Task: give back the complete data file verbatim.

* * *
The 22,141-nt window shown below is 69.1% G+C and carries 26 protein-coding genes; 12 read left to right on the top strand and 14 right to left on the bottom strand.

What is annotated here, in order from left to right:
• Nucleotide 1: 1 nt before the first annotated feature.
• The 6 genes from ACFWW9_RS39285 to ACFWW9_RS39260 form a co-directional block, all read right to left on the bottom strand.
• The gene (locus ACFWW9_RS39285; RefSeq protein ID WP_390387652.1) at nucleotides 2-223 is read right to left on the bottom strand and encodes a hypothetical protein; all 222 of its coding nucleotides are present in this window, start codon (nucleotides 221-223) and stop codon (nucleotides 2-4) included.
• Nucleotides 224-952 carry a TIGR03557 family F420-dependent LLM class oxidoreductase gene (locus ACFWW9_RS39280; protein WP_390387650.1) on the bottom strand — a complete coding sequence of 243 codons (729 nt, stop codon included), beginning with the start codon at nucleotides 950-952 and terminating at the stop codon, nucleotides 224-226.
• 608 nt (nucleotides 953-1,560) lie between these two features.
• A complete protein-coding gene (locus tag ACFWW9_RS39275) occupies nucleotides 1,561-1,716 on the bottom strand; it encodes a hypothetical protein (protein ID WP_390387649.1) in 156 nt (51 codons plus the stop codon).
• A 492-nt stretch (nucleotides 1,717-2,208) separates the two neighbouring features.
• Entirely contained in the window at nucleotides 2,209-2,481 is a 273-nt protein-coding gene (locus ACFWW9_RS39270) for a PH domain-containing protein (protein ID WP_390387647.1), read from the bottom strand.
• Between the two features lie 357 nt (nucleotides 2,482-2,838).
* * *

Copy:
The 22,141-nt window shown below is 69.1% G+C and carries 26 protein-coding genes; 12 read left to right on the top strand and 14 right to left on the bottom strand.

What is annotated here, in order from left to right:
• Nucleotide 1: 1 nt before the first annotated feature.
• The 6 genes from ACFWW9_RS39285 to ACFWW9_RS39260 form a co-directional block, all read right to left on the bottom strand.
• The gene (locus ACFWW9_RS39285; RefSeq protein ID WP_390387652.1) at nucleotides 2-223 is read right to left on the bottom strand and encodes a hypothetical protein; all 222 of its coding nucleotides are present in this window, start codon (nucleotides 221-223) and stop codon (nucleotides 2-4) included.
• Nucleotides 224-952 carry a TIGR03557 family F420-dependent LLM class oxidoreductase gene (locus ACFWW9_RS39280; protein WP_390387650.1) on the bottom strand — a complete coding sequence of 243 codons (729 nt, stop codon included), beginning with the start codon at nucleotides 950-952 and terminating at the stop codon, nucleotides 224-226.
• 608 nt (nucleotides 953-1,560) lie between these two features.
• A complete protein-coding gene (locus tag ACFWW9_RS39275) occupies nucleotides 1,561-1,716 on the bottom strand; it encodes a hypothetical protein (protein ID WP_390387649.1) in 156 nt (51 codons plus the stop codon).
• A 492-nt stretch (nucleotides 1,717-2,208) separates the two neighbouring features.
• Entirely contained in the window at nucleotides 2,209-2,481 is a 273-nt protein-coding gene (locus ACFWW9_RS39270) for a PH domain-containing protein (protein ID WP_390387647.1), read from the bottom strand.
• Between the two features lie 357 nt (nucleotides 2,482-2,838).